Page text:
Study of Skin Tumors in Tuberous Sclerosis
|First Received Date ICMJE||January 20, 2000|
|Last Updated Date||November 27, 2013|
|Start Date ICMJE||January 2000|
|Primary Completion Date||Not Provided|
|Current Primary Outcome Measures ICMJE||Not Provided|
|Original Primary Outcome Measures ICMJE||Not Provided|
|Change History||Complete list of historical versions of study NCT00001975 on ClinicalTrials.gov Archive Site|
|Current Secondary Outcome Measures ICMJE||Not Provided|
|Original Secondary Outcome Measures ICMJE||Not Provided|
|Current Other Outcome Measures ICMJE||Not Provided|
|Original Other Outcome Measures ICMJE||Not Provided|
|Brief Title ICMJE||Study of Skin Tumors in Tuberous Sclerosis|
|Official Title ICMJE||Cutaneous Tumorigenesis in Patients With Tuberous Sclerosis|
Tuberous sclerosis is a rare, hereditary disease in which patients develop multiple tumors. Although not cancerous, the tumors can affect various organs, including the heart, lungs, kidneys, skin, and central nervous system, with serious medical consequences. The severity of disease varies greatly among patients, from barely detectable to fatal. This study will investigate what causes skin tumors to develop in patients with this disease.
Patients with tuberous sclerosis 18 years and older may enroll in this study. Participants will undergo a medical history and thorough skin examination by a dermatologist. Those with skin tumors will be asked to undergo biopsy (tissue removal) of up to eight lesions, under a local anesthetic, for research purposes. The biopsies will all be done the same day. The tissue samples will be used for: examination of genetic changes, measurement of certain proteins and other substances, and growing in culture to study the genetics of tuberous sclerosis.
Patients with tuberous sclerosis develop benign cutaneous tumors that are typically multiple in number and location. These tumors include facial angiofibromas, forehead plaques, shagreen patches, periungual fibromas, and gingival fibromas. The tumors are permanent, slow growing, and often disfiguring. The purpose of this study is to elucidate the molecular basis for these tumors. Specifically, we plan to identify the genetically altered cells in these hamartomatous lesions, and to quantify factors (e.g. cytokines) produced by these cells which induce the growth of these tumors. To accomplish this, we plan to obtain samples of these cutaneous tumors, to test tumor DNA for loss of heterozygosity, and to measure RNA and protein expression levels.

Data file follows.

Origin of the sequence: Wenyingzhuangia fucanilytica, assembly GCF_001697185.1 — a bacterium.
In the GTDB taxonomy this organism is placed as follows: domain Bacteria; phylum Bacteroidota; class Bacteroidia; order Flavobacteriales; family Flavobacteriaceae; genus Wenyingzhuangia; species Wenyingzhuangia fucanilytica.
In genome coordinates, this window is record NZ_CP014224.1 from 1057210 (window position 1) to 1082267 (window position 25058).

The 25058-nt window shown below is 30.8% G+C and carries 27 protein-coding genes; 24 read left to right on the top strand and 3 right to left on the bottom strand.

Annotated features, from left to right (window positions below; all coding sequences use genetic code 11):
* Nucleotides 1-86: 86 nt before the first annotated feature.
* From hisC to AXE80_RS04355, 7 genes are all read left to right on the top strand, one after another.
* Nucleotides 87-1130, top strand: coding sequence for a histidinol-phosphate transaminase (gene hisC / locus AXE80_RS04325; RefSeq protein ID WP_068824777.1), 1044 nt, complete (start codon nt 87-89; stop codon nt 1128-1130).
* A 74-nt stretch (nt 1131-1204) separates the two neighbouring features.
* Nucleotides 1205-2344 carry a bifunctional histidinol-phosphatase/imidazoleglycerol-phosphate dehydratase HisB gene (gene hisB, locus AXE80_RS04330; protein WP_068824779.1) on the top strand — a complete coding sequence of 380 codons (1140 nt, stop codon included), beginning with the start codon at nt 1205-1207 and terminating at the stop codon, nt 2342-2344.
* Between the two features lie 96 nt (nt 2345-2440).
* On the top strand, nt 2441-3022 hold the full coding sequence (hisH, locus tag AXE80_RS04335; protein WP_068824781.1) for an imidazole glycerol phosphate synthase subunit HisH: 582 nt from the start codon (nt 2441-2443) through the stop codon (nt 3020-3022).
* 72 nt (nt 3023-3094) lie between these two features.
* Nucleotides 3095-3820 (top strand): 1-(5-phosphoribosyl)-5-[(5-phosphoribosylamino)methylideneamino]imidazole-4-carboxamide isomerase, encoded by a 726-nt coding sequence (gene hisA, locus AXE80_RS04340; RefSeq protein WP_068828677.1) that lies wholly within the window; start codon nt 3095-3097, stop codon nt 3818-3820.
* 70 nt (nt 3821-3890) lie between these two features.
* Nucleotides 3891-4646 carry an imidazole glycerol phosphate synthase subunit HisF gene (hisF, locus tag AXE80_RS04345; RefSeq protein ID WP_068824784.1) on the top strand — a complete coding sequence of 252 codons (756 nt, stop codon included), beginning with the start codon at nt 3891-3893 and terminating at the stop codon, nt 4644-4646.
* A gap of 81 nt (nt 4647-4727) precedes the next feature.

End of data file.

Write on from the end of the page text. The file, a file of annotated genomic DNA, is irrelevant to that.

|Study Type ICMJE||Observational|
|Study Design ICMJE||Not Provided|
|Target Follow-Up Duration||Not Provided|
|Sampling Method||Not Provided|
|Study Population||Not Provided|
|Intervention ICMJE||Not Provided|
|Study Group/Cohort (s)||Not Provided|
* Includes publications given by the data provider as well as publications identified by ClinicalTrials.gov Identifier (NCT Number) in Medline.
|Recruitment Status ICMJE||Recruiting|
|Estimated Enrollment ICMJE||130|
|Completion Date||Not Provided|
|Primary Completion Date||Not Provided|
|Eligibility Criteria ICMJE||
Patients will be those already diagnosed with TSC (definite, probable, or possible) based on clinical criteria and/or genetic testing, and ranging in age from 18 to 90 years old.
The clinical features of TSC considered of major significance are: facial angiofibromas or forehead plaque, nontraumatic periungual fibromas, three or more hypomelanotic macules, shagreen patch, multiple retinal nodular hamartomas, cortical tuber, subependymal nodule, subependymal giant cell astrocytoma, cardiac rhabdomyoma, lymphangioleiomyomatosis, and renal angiomyolipoma.
The minor features of TSC are: multiple randomly distributed pits in dental enamel, hamartomatous rectal polyps, bone cysts, cerebral white matter radial migration lines, gingival fibromas, nonrenal hamartoma, retinal achromic patch, confetti skin lesions, and multiple renal cysts (5). Definite TSC is diagnosed by the presence of two major features or one major feature plus two minor features. Probable TSC is diagnosed by the presence of one major feature and one minor feature. Possible TSC is diagnosed by the presence of either one major feature or two or more minor features. Patients will not be preselected for skin lesions, but about 80% of patients with TSC are expected to have skin lesions.
Inability to give informed consent.
Tendency to keloid formation.
Allergy to anesthetics.
|Ages||18 Years to 90 Years|
|Accepts Healthy Volunteers||No|
|Location Countries ICMJE||United States|
|NCT Number ICMJE||NCT00001975|
|Other Study ID Numbers ICMJE||000051, 00-H-0051|
|Has Data Monitoring Committee||Not Provided|
|Responsible Party||Not Provided|
|Study Sponsor ICMJE||National Heart, Lung, and Blood Institute (NHLBI)|
|Collaborators ICMJE||United States Uniformed Health Service|
|Information Provided By||National Institutes of Health Clinical Center (CC)|
|Verification Date||April 2013|
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